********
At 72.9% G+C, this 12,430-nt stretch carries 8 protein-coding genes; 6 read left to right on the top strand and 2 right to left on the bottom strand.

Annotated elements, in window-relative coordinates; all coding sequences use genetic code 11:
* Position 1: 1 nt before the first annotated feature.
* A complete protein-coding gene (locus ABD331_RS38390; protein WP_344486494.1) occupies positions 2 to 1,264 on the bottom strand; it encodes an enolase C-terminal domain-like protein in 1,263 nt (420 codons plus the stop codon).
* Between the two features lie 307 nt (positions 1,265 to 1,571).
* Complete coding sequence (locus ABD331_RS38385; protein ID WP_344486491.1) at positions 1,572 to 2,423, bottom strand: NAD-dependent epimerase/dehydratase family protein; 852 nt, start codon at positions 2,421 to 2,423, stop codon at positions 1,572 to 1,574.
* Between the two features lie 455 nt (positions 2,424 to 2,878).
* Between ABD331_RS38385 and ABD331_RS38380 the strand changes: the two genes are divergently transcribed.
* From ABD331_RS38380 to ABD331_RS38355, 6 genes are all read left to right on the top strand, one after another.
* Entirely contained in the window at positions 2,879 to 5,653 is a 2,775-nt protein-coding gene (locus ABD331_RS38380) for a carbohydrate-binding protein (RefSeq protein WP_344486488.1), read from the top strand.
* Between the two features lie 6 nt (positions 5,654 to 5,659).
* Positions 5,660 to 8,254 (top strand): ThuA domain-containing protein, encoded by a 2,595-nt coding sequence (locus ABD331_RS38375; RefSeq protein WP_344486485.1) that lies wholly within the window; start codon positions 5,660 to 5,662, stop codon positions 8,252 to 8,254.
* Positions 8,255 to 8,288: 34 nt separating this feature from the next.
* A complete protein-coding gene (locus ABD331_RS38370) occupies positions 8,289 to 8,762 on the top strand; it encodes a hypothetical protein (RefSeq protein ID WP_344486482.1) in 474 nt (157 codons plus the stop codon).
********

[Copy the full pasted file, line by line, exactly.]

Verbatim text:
At 72.9% G+C, this 12,430-nt stretch carries 8 protein-coding genes; 6 read left to right on the top strand and 2 right to left on the bottom strand.

Annotated elements, in window-relative coordinates; all coding sequences use genetic code 11:
* Position 1: 1 nt before the first annotated feature.
* A complete protein-coding gene (locus ABD331_RS38390; protein WP_344486494.1) occupies positions 2 to 1,264 on the bottom strand; it encodes an enolase C-terminal domain-like protein in 1,263 nt (420 codons plus the stop codon).
* Between the two features lie 307 nt (positions 1,265 to 1,571).
* Complete coding sequence (locus ABD331_RS38385; protein ID WP_344486491.1) at positions 1,572 to 2,423, bottom strand: NAD-dependent epimerase/dehydratase family protein; 852 nt, start codon at positions 2,421 to 2,423, stop codon at positions 1,572 to 1,574.
* Between the two features lie 455 nt (positions 2,424 to 2,878).
* Between ABD331_RS38385 and ABD331_RS38380 the strand changes: the two genes are divergently transcribed.
* From ABD331_RS38380 to ABD331_RS38355, 6 genes are all read left to right on the top strand, one after another.
* Entirely contained in the window at positions 2,879 to 5,653 is a 2,775-nt protein-coding gene (locus ABD331_RS38380) for a carbohydrate-binding protein (RefSeq protein WP_344486488.1), read from the top strand.
* Between the two features lie 6 nt (positions 5,654 to 5,659).
* Positions 5,660 to 8,254 (top strand): ThuA domain-containing protein, encoded by a 2,595-nt coding sequence (locus ABD331_RS38375; RefSeq protein WP_344486485.1) that lies wholly within the window; start codon positions 5,660 to 5,662, stop codon positions 8,252 to 8,254.
* Positions 8,255 to 8,288: 34 nt separating this feature from the next.
* A complete protein-coding gene (locus ABD331_RS38370) occupies positions 8,289 to 8,762 on the top strand; it encodes a hypothetical protein (RefSeq protein ID WP_344486482.1) in 474 nt (157 codons plus the stop codon).